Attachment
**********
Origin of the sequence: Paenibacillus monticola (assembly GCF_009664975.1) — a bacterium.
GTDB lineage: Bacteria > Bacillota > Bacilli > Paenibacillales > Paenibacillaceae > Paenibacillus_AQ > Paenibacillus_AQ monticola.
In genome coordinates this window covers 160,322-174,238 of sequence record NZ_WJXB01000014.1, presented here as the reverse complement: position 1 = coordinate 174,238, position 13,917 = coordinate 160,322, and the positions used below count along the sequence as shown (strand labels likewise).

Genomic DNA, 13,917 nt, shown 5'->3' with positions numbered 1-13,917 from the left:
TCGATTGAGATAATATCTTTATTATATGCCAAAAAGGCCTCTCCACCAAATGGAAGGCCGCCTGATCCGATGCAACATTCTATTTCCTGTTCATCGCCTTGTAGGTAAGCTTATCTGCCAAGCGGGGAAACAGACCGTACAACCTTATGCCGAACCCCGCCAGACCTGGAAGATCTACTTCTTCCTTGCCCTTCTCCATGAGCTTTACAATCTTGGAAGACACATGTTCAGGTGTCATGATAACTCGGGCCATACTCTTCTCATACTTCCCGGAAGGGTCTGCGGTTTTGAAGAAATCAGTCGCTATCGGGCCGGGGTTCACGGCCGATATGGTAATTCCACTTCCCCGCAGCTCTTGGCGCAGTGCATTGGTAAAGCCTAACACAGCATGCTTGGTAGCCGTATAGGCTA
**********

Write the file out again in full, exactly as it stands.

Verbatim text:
Origin of the sequence: Paenibacillus monticola (assembly GCF_009664975.1) — a bacterium.
GTDB lineage: Bacteria > Bacillota > Bacilli > Paenibacillales > Paenibacillaceae > Paenibacillus_AQ > Paenibacillus_AQ monticola.
In genome coordinates this window covers 160,322-174,238 of sequence record NZ_WJXB01000014.1, presented here as the reverse complement: position 1 = coordinate 174,238, position 13,917 = coordinate 160,322, and the positions used below count along the sequence as shown (strand labels likewise).

Genomic DNA, 13,917 nt, shown 5'->3' with positions numbered 1-13,917 from the left:
TCGATTGAGATAATATCTTTATTATATGCCAAAAAGGCCTCTCCACCAAATGGAAGGCCGCCTGATCCGATGCAACATTCTATTTCCTGTTCATCGCCTTGTAGGTAAGCTTATCTGCCAAGCGGGGAAACAGACCGTACAACCTTATGCCGAACCCCGCCAGACCTGGAAGATCTACTTCTTCCTTGCCCTTCTCCATGAGCTTTACAATCTTGGAAGACACATGTTCAGGTGTCATGATAACTCGGGCCATACTCTTCTCATACTTCCCGGAAGGGTCTGCGGTTTTGAAGAAATCAGTCGCTATCGGGCCGGGGTTCACGGCCGATATGGTAATTCCACTTCCCCGCAGCTCTTGGCGCAGTGCATTGGTAAAGCCTAACACAGCATGCTTGGTAGCCGTATAGGCTA